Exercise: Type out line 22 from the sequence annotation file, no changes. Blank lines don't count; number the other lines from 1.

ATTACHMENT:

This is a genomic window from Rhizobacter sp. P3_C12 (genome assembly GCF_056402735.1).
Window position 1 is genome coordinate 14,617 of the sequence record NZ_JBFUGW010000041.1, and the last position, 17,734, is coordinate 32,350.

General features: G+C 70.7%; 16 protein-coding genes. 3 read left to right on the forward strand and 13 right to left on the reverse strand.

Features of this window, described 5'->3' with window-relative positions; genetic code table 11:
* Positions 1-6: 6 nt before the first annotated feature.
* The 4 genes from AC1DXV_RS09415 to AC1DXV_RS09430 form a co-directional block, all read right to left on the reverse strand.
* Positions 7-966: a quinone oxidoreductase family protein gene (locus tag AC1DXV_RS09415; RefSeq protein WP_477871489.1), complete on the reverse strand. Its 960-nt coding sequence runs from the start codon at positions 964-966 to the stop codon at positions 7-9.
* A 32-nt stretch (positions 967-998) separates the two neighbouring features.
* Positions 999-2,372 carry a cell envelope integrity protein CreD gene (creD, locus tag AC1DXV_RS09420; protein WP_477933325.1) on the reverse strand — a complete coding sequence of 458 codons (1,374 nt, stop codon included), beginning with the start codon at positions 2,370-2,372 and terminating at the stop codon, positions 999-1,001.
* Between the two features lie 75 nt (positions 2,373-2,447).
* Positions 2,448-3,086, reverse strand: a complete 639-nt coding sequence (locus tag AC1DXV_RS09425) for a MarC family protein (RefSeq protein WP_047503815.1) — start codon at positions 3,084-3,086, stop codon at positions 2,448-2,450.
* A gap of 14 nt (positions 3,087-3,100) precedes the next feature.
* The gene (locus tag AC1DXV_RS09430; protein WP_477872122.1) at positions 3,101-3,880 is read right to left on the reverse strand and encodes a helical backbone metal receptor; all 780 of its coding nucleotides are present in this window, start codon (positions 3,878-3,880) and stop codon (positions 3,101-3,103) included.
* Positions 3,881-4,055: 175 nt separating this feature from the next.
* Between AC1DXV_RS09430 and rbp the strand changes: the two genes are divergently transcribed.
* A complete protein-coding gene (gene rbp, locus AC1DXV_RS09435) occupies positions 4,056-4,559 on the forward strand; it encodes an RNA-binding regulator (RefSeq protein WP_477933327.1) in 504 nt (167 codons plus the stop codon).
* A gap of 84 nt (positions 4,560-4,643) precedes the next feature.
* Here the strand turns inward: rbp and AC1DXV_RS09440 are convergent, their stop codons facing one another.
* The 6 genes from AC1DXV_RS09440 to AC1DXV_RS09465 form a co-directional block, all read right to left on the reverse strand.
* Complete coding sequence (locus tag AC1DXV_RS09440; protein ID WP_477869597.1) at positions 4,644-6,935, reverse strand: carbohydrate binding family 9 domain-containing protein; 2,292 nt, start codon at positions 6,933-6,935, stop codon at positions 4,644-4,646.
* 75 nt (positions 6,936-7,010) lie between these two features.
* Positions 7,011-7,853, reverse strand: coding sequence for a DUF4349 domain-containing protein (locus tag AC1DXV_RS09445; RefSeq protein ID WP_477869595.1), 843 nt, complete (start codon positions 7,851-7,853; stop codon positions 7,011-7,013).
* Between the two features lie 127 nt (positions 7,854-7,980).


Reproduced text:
* Positions 7,011-7,853, reverse strand: coding sequence for a DUF4349 domain-containing protein (locus tag AC1DXV_RS09445; RefSeq protein ID WP_477869595.1), 843 nt, complete (start codon positions 7,851-7,853; stop codon positions 7,011-7,013).